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Tag Archives: haunting


I sat on the back step last night, looking out toward the moor where the silhouette of my daughter Emilia paced along the edge of the property. When the crickets quieted down, I could hear her voice calling out softly, “Mama? Mama?”

Emilia’s mother, Madolyn, had passed away from complications of pneumonia the year before. Her parents had wanted her body flown out to Montana, to be laid to rest in a family plot, but I couldn’t bare the thought of her being taken away from Emilia and me. I had her interred in the nearby Maple Grove Cemetery. At night, if I looked out my bedroom window, I could see the stone wall in the distance that marked the edge of the lot, and wish my beloved good night. Read More »


I received a troubling letter in the mail the other day. It was from my friend, Olivia. The thing is, I’m flying out in just a few days to attend her funeral. The reasons for her death are kind of complicated, made more so by the contents of her letter. I thought I understood why she chose to take her life, but after reading her last letter to me, I just don’t know anymore.

You might be wondering why Olivia would write to me. What relationship did we have? We were best friends back in high school and that’s really about it. Call it cowardice on my part that I never “officially” told her how I felt. Maybe deep down she knew, but didn’t want to lose what we had. I was fine with that. We remained best friends even when college moved us hundreds of miles apart. Even when she met “the love of her life” –a guy named Greg– she wrote me every week, and I wrote back. We both graduated, she and Greg got an apartment out east, I briefly moved back in with my folks while searching for a job, but through it all, every week I got a letter from Olivia, and a day later I’d mail one back.

Last month, Olivia called me. I knew before even picking up the phone that something was wrong. She would never have called me unless she was in serious trouble or distress and needed someone special to talk to. She was barely understandable through the sobbing and the bursts of crying.

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My daughter has begun seeing things. I don’t know if they’re imaginary, like any child’s mind is prone to creating, or something more, like the things I’ve seen.

I’ve told you all last summer about the stories she started telling me, about the “man” who would come to her window and tell them to her… about the claw marks I found in the sill. I’ve also told you about the attack she suffered almost a year ago when I took the advice of redditors and stood up to a terrifying spirit that was stalking me. To say that she’s been through more than a normal five year old is an understatement.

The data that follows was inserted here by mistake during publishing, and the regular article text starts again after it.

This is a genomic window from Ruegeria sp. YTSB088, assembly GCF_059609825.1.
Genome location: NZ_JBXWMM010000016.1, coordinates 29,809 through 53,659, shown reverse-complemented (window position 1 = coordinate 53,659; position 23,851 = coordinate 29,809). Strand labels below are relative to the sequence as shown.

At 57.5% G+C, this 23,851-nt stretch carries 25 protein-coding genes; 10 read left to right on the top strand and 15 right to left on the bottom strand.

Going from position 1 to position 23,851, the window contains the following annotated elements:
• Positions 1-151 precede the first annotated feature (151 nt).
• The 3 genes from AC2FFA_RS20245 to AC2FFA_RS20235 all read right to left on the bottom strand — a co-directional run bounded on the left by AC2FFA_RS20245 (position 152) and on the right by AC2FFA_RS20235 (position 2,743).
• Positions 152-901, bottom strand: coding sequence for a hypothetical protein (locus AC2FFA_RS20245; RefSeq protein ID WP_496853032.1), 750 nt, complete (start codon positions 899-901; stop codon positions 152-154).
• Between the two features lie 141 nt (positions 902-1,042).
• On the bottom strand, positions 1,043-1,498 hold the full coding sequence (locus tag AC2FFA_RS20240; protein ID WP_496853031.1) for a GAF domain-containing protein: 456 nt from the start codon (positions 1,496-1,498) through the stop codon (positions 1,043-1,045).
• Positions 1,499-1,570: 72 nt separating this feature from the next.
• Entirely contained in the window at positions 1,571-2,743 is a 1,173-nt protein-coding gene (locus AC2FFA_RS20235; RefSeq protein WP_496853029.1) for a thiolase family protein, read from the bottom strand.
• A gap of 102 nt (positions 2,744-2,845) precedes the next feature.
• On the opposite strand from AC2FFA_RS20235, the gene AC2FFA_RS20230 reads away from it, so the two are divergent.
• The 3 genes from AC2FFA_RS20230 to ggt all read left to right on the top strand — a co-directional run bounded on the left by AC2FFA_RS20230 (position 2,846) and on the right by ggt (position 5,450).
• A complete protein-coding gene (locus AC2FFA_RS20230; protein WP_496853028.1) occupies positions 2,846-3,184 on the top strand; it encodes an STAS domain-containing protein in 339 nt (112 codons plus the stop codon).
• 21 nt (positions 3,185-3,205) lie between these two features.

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Find the original r/nosleep version here.

It was many months after the thing chased me through the corn stalks, gotten into my house and left me a wreck that crawled under my bed to sleep every night. The corn had been harvested and the field cleared. It was Spring, bringing a quick thaw and hard rains that soaked the earth and caused our septic tank to fill and back up, flooding the basement. That drove my brother upstairs from his dark, basement dwelling. He claimed my room and I moved in with my younger brother, sleeping in a bunk bed.

Everything was very tense at the time. My parents were on edge because of the flooding in the basement and the cost of repairing the septic tank. My brothers and I were on edge because of our parents. Dinners were quiet, shouting matches often. When things got too heated, we’d retreat to our separate corners to cool off.

There was a performing arts theater downtown of which my parents signed up to be annual members. It was decided that we’d go as a family to see a performance of Oklahoma. The night of the play, I said something stupid, something I shouldn’t have. Something that set everybody off into another fight, and in the end I was left home alone while they went to see the play.

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I was 9, going on 10 years old. We lived in a small town in Vermont, in a large, green house at the crest of a steep hill. Up the street from us, the road ended at a large forest. My brothers and I would walk up there and play in the shelter of the thick tree branches. None of the trees were suitable for climbing, but enough had fallen over that we could build makeshift forts from their remains. We’d explore the pine-needle carpet for bugs, whack through the ferns with sticks like explorers, or just play hide and seek in the dense thickets.

Just beyond the edge of the forest at the top of the hill, there was a little stream. Beside the stream was the burnt-out skeleton of an old house. We had been told that the property belonged to somebody, so stay off, but on occasion we felt brave enough to explore the wreckage and find buried treasure.

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